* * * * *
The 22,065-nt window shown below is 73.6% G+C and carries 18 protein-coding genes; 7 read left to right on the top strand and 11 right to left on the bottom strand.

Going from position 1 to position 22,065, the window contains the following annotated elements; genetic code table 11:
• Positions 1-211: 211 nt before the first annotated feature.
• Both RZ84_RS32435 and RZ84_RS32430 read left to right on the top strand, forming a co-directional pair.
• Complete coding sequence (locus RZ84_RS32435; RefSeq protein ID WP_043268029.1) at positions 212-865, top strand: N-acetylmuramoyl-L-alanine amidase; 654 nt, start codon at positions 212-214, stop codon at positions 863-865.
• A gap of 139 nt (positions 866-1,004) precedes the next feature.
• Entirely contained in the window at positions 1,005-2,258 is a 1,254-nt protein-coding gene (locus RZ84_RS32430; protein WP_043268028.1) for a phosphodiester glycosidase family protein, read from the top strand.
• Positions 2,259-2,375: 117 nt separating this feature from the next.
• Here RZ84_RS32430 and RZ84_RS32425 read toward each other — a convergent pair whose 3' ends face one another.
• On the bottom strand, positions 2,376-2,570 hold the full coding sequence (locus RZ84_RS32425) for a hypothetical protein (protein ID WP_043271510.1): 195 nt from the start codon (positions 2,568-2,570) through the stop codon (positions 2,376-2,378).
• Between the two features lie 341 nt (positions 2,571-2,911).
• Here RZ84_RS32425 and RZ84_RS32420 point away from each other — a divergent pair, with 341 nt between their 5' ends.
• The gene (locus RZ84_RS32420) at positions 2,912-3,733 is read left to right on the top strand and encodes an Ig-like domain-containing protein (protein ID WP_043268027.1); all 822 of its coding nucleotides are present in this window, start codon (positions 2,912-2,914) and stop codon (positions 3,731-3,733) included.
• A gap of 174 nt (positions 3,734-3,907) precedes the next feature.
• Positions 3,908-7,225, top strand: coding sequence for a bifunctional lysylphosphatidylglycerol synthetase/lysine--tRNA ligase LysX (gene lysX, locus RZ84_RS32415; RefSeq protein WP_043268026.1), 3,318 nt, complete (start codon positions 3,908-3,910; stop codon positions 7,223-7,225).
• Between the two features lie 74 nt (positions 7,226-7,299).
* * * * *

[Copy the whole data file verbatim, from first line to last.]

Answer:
The 22,065-nt window shown below is 73.6% G+C and carries 18 protein-coding genes; 7 read left to right on the top strand and 11 right to left on the bottom strand.

Going from position 1 to position 22,065, the window contains the following annotated elements; genetic code table 11:
• Positions 1-211: 211 nt before the first annotated feature.
• Both RZ84_RS32435 and RZ84_RS32430 read left to right on the top strand, forming a co-directional pair.
• Complete coding sequence (locus RZ84_RS32435; RefSeq protein ID WP_043268029.1) at positions 212-865, top strand: N-acetylmuramoyl-L-alanine amidase; 654 nt, start codon at positions 212-214, stop codon at positions 863-865.
• A gap of 139 nt (positions 866-1,004) precedes the next feature.
• Entirely contained in the window at positions 1,005-2,258 is a 1,254-nt protein-coding gene (locus RZ84_RS32430; protein WP_043268028.1) for a phosphodiester glycosidase family protein, read from the top strand.
• Positions 2,259-2,375: 117 nt separating this feature from the next.
• Here RZ84_RS32430 and RZ84_RS32425 read toward each other — a convergent pair whose 3' ends face one another.
• On the bottom strand, positions 2,376-2,570 hold the full coding sequence (locus RZ84_RS32425) for a hypothetical protein (protein ID WP_043271510.1): 195 nt from the start codon (positions 2,568-2,570) through the stop codon (positions 2,376-2,378).
• Between the two features lie 341 nt (positions 2,571-2,911).
• Here RZ84_RS32425 and RZ84_RS32420 point away from each other — a divergent pair, with 341 nt between their 5' ends.
• The gene (locus RZ84_RS32420) at positions 2,912-3,733 is read left to right on the top strand and encodes an Ig-like domain-containing protein (protein ID WP_043268027.1); all 822 of its coding nucleotides are present in this window, start codon (positions 2,912-2,914) and stop codon (positions 3,731-3,733) included.
• A gap of 174 nt (positions 3,734-3,907) precedes the next feature.
• Positions 3,908-7,225, top strand: coding sequence for a bifunctional lysylphosphatidylglycerol synthetase/lysine--tRNA ligase LysX (gene lysX, locus RZ84_RS32415; RefSeq protein WP_043268026.1), 3,318 nt, complete (start codon positions 3,908-3,910; stop codon positions 7,223-7,225).
• Between the two features lie 74 nt (positions 7,226-7,299).